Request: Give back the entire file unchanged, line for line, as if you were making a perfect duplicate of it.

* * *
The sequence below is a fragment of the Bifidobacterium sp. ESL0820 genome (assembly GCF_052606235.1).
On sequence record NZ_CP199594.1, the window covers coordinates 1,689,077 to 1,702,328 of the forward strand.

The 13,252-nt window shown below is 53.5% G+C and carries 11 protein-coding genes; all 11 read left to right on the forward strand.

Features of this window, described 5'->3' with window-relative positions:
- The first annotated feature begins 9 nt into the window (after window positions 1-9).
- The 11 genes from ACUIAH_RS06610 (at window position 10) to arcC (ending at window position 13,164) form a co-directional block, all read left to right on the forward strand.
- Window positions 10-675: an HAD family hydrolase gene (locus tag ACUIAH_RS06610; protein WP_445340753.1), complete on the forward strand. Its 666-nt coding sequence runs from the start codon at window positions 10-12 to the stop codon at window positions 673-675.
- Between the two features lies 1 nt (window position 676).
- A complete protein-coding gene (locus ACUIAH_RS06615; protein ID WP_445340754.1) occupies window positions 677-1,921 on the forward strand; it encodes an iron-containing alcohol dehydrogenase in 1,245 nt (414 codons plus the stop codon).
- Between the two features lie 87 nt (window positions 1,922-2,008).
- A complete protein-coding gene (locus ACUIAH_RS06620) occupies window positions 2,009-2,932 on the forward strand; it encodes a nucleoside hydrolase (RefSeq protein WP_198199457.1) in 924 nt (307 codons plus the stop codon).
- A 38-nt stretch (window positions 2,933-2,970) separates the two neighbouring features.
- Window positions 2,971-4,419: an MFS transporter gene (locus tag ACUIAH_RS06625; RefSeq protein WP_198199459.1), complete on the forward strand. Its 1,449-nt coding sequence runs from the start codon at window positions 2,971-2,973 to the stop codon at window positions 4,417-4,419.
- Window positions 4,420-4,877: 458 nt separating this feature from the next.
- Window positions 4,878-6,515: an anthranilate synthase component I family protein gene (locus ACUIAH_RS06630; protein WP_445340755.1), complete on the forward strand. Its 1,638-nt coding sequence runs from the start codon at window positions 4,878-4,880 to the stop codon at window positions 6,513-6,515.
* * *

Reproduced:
The sequence below is a fragment of the Bifidobacterium sp. ESL0820 genome (assembly GCF_052606235.1).
On sequence record NZ_CP199594.1, the window covers coordinates 1,689,077 to 1,702,328 of the forward strand.

The 13,252-nt window shown below is 53.5% G+C and carries 11 protein-coding genes; all 11 read left to right on the forward strand.

Features of this window, described 5'->3' with window-relative positions:
- The first annotated feature begins 9 nt into the window (after window positions 1-9).
- The 11 genes from ACUIAH_RS06610 (at window position 10) to arcC (ending at window position 13,164) form a co-directional block, all read left to right on the forward strand.
- Window positions 10-675: an HAD family hydrolase gene (locus tag ACUIAH_RS06610; protein WP_445340753.1), complete on the forward strand. Its 666-nt coding sequence runs from the start codon at window positions 10-12 to the stop codon at window positions 673-675.
- Between the two features lies 1 nt (window position 676).
- A complete protein-coding gene (locus ACUIAH_RS06615; protein ID WP_445340754.1) occupies window positions 677-1,921 on the forward strand; it encodes an iron-containing alcohol dehydrogenase in 1,245 nt (414 codons plus the stop codon).
- Between the two features lie 87 nt (window positions 1,922-2,008).
- A complete protein-coding gene (locus ACUIAH_RS06620) occupies window positions 2,009-2,932 on the forward strand; it encodes a nucleoside hydrolase (RefSeq protein WP_198199457.1) in 924 nt (307 codons plus the stop codon).
- A 38-nt stretch (window positions 2,933-2,970) separates the two neighbouring features.
- Window positions 2,971-4,419: an MFS transporter gene (locus tag ACUIAH_RS06625; RefSeq protein WP_198199459.1), complete on the forward strand. Its 1,449-nt coding sequence runs from the start codon at window positions 2,971-2,973 to the stop codon at window positions 4,417-4,419.
- Window positions 4,420-4,877: 458 nt separating this feature from the next.
- Window positions 4,878-6,515: an anthranilate synthase component I family protein gene (locus ACUIAH_RS06630; protein WP_445340755.1), complete on the forward strand. Its 1,638-nt coding sequence runs from the start codon at window positions 4,878-4,880 to the stop codon at window positions 6,513-6,515.